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be oil contamination a precautionary approach has to be

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deployed in order to ensure that waste is disposed of appropriately.

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Half an hour, Mr Deputy Speaker, I was at the front steps of the

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Assembly where we were launching a Crimestoppers initiative in order

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to encourage those who are aware of illegal dumping, be it fuel

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laundering or otherwise, to report that to Crimestoppers. Because, I

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welcome this, this is evidence beginning to emerge, Mr Deputy

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Speaker, that people who are aware of ill legality are beginning, on a

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confidential basis, to make that known to the appropriate

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authorities including my environmental crime unit. The

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purpose of that initiative is to encourage people to provide the

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information to allow the government, DoE and the police to bear down on

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those involved involved in crime. What does the Minister talk about

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when he gets together with treasury colleagues in London, football,

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music? No, it it seems not. I have raised a number of important

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economic and financial issues with the Chancellor and treasury

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ministers over the last six months. The issues raised have been wide-

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ranging. They include corporation tax, air passenger duty, levy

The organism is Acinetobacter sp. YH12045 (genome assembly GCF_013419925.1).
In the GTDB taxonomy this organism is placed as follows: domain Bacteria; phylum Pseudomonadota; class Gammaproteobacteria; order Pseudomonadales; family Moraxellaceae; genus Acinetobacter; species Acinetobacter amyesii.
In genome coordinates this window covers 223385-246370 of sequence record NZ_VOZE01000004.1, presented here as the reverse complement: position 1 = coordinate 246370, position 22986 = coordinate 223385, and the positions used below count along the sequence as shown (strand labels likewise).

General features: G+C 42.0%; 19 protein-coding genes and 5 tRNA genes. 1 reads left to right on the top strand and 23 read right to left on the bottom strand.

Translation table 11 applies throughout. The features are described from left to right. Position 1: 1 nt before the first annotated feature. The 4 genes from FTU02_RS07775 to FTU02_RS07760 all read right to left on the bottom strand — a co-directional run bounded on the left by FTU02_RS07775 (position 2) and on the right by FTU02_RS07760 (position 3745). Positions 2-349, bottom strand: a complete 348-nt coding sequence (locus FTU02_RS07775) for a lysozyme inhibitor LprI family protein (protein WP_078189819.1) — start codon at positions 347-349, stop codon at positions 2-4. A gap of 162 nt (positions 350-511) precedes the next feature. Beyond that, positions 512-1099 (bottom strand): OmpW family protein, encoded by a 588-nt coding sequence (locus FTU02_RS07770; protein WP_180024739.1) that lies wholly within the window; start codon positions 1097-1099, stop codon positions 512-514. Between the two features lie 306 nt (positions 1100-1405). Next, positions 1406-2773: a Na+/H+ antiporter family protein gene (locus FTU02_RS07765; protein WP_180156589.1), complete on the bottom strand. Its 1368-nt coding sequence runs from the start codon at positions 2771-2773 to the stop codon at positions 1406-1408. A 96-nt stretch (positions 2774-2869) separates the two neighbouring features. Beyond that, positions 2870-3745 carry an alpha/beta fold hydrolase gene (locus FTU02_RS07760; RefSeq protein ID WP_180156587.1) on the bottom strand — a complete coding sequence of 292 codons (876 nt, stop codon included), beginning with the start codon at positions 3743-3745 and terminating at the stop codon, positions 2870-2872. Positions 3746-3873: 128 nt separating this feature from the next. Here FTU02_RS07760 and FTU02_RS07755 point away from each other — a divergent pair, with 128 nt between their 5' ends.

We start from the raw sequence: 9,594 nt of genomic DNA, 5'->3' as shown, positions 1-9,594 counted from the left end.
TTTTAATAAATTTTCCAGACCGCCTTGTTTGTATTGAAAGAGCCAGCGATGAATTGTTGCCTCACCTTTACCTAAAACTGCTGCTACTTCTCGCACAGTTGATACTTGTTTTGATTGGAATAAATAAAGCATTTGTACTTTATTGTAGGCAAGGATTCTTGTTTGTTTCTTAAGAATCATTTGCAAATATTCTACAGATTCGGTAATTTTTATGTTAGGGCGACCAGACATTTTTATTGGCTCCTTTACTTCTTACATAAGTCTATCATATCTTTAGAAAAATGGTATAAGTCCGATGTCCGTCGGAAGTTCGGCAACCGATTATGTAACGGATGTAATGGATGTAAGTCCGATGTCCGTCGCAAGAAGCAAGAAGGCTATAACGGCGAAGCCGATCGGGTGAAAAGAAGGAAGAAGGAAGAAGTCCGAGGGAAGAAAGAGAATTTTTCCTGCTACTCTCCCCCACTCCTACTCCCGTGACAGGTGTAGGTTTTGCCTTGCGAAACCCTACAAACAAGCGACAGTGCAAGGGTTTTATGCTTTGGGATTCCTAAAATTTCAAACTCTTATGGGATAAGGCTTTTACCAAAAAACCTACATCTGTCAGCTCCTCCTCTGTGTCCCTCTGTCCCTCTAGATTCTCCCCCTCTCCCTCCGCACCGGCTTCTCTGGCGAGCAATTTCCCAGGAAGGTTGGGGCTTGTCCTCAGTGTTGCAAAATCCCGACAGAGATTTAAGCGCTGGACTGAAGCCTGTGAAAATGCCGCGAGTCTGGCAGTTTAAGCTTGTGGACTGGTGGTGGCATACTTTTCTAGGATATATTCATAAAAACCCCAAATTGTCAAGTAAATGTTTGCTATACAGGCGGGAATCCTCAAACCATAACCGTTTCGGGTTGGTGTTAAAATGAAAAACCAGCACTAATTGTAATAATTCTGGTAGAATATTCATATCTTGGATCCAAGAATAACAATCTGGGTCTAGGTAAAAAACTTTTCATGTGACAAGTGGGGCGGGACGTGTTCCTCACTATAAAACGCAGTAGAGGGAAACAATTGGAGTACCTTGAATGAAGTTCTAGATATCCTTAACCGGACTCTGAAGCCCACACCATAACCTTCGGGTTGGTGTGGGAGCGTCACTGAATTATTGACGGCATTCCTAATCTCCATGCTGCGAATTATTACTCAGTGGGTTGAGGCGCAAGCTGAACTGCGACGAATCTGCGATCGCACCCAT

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credit scheme, bank lending, enterprise zones, the budget

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exchange scheme and the Olympics. As a result of the engagement on

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those issues, we have -- now have got the ability to carry money over

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from one year to the next. �60 million to deal with pressures next

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year. Something we didn't have this time available to us this time last

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year. The Olympics funding issue has been resolved. We got money

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from, that as did Wales and Scotland. The government is working

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on the devolution of air passenger duty for direct haul flights from

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Northern Ireland, which, of course, will have considerable bearing on

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our ability to attract inward investment. I was wondering if the

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Minister had further discussions with regard additional fiscal

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powers coming to the Assembly bar the ones he outlined with regard to

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corporation tax. It would be beneficial if we had a response of

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any conversation? First of all, I think the range of taxation that

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we've discussed is quite wide- ranging. Personally, I do not want

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to see the devolution of a huge amount of taxation to Northern

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Ireland. Two reasons, first of all because we are a unionist, I don't

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want to see Northern Ireland separate from the rest of the

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United Kingdom. Scottish nationalists Irish National lists

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might want that. As a democratic unionist I don't want. It secondly,

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there are good economic reasons for not seeking that kind of devolution.

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Don't forget, the devolution of tax and tax raising powers to Northern